July 13, 2007

New Items: Cleavage Control, Slice Wizard, MicroFiber Magic Sponge and more

It’s summertime, which means the airwaves are chock-full of new products vying to be the next big DRTV hit! Here’s my report on the latest ones to cross my desk:

1. CLEAVAGE CONTROL CLIPS ($19.95) are plastic clips that pull together and connect bra straps to create the appearance of a fuller bust. The main claim: “Enhance your cleavage instantly.” The offer includes two black, two white and two clear clips. The bonuses are a strapless adhesive bra (like Telebrands’ Natural Bra) and a set of silicone breast petals. www.CleavageControlClip.com
Comments: You can tell the infomercial industry is run by men. I’ve seen more boob products on DRTV in the last few years than there are DRTV companies! (I guess that’s the casting session and commercial shoot every male CEO wants to attend.) Anyway, this particular boob product is unlikely to succeed because of the low perceived value of the product and the lack of “wow factor.” At the end of the day, it’s just a plastic clip.

2. HAWAII CHAIR (6 pay, $69.99) is an exercise chair with a motorized seat that moves in a “hula dance” motion. The idea is that it gives you a core workout while you sit around. The main claim: It “takes the work out of your workout.” No bonus. www.HawaiiChair.com
Comments: Prediction? Bomb! There are several things wrong with this product and this commercial. First, the product will make you look and feel stupid when you use it. This should not be underestimated as a barrier to purchase. Second, it is WAY too expensive for DRTV – and for mass-market consumers in general. Topping it all off, the commercial is hokey.

3. MICROFIBER MAGIC SPONGE ($19.99) is a two-sided microfiber sponge. The “grime buster” (rough) side is for sticky messes and baked-on grease. The soft side is for wiping and polishing. The main claim: “Clean faster, easier and better without chemicals.” The offer includes four sponges plus a jumbo sponge for washing cars, trucks and RVs. The bonus is double the offer, just pay S&H on the second set. This is an Ontel product and a Sullivan Productions commercial. www.MicroFiberMagicSponge.com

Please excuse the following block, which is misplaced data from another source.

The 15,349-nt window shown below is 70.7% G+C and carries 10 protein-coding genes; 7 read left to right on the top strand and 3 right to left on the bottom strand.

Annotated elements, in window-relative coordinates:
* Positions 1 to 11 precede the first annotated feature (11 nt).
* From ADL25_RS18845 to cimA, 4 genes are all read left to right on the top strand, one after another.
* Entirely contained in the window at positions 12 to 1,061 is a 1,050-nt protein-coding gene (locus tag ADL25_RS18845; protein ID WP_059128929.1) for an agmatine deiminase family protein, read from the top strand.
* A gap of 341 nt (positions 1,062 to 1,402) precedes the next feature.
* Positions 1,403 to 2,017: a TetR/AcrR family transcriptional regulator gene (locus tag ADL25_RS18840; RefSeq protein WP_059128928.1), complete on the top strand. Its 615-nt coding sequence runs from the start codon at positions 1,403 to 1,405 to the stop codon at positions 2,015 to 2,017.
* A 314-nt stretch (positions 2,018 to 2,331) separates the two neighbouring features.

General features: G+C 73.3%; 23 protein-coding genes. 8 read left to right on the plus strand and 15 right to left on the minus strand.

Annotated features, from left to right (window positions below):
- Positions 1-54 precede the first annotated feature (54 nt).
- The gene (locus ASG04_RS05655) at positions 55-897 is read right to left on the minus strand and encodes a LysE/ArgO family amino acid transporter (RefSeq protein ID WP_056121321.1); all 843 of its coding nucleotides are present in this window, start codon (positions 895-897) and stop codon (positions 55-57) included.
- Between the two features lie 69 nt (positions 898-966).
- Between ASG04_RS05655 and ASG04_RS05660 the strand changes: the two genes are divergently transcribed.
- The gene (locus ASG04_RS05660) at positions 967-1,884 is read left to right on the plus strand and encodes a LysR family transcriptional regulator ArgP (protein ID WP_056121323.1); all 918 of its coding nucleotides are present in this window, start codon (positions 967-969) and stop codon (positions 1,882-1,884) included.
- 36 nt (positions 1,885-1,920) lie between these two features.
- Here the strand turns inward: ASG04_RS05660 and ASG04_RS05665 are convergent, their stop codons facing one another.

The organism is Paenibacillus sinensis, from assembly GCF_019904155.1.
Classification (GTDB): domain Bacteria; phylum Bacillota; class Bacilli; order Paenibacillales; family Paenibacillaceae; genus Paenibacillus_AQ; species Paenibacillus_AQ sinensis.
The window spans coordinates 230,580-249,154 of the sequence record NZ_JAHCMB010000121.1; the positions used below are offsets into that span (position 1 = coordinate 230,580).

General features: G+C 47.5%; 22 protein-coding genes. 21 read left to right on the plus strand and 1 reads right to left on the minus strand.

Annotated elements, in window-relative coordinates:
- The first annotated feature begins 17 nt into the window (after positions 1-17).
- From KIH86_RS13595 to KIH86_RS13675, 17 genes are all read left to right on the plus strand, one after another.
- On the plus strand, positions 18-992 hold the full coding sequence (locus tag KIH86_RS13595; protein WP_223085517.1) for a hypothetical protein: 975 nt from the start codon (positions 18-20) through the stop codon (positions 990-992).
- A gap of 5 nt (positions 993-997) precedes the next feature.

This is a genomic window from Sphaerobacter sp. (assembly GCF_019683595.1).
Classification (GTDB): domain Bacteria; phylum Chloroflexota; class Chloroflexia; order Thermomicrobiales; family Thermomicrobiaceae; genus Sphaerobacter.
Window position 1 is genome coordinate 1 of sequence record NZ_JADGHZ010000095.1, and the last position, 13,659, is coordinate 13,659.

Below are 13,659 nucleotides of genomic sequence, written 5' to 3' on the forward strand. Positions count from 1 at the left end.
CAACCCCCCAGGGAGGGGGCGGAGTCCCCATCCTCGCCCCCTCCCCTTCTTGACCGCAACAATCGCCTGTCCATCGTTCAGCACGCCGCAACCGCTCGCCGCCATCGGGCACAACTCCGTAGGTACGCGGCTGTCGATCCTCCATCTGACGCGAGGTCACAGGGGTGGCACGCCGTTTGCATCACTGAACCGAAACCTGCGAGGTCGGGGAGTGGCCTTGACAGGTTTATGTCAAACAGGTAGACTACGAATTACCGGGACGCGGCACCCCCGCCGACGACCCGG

Comments: Unlikely to succeed. After watching the spot, you’re left with the impression that this is just a fancy sponge, which is to say it isn’t exciting enough to motivate people off the couch. Perhaps if the commercial sold the benefits of microfiber better, this product would have a shot.

4. HANDY PEEL ($10) is a pair of rubber gloves covered with rough nubs. You rub them over a potato or carrot while it’s under running water, and it wears away the skin. The main claim: It’s an “all-in-one rub, peel and scrub.” No bonus. This is a National Express product. www.HandyPeel.com
Comments: This is a knockoff of another TV item called Tater Mitts. I’m not sure who did it, but I don’t recall it working in a big way. It’s really just a novelty, so it will be hard to get the mass market excited, even at $10.

5. VIDALIA SLICE WIZARD ($19.99) is a kitchen slicer with seven different blade inserts. The action is similar to a deli slicer, but the unit is smaller. The main claim: “Perfect slices each and every time.” The offer includes a storage rack for the different blade inserts. The bonus is a pair of peeling gloves (see #4). This is another National Express product. The spokesperson is Billy Mays. No URL